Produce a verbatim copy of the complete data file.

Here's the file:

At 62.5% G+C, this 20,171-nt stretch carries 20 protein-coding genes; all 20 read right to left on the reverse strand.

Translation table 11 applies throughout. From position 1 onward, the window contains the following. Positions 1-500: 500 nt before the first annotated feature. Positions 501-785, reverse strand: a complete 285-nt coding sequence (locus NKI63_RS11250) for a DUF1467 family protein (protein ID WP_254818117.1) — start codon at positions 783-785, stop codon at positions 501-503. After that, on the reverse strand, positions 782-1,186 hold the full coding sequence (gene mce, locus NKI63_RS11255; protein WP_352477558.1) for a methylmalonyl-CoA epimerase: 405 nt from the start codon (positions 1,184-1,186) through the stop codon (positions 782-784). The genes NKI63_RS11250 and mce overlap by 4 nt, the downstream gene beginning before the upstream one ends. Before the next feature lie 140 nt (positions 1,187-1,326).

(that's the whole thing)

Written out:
At 62.5% G+C, this 20,171-nt stretch carries 20 protein-coding genes; all 20 read right to left on the reverse strand.

Translation table 11 applies throughout. From position 1 onward, the window contains the following. Positions 1-500: 500 nt before the first annotated feature. Positions 501-785, reverse strand: a complete 285-nt coding sequence (locus NKI63_RS11250) for a DUF1467 family protein (protein ID WP_254818117.1) — start codon at positions 783-785, stop codon at positions 501-503. After that, on the reverse strand, positions 782-1,186 hold the full coding sequence (gene mce, locus NKI63_RS11255; protein WP_352477558.1) for a methylmalonyl-CoA epimerase: 405 nt from the start codon (positions 1,184-1,186) through the stop codon (positions 782-784). The genes NKI63_RS11250 and mce overlap by 4 nt, the downstream gene beginning before the upstream one ends. Before the next feature lie 140 nt (positions 1,187-1,326).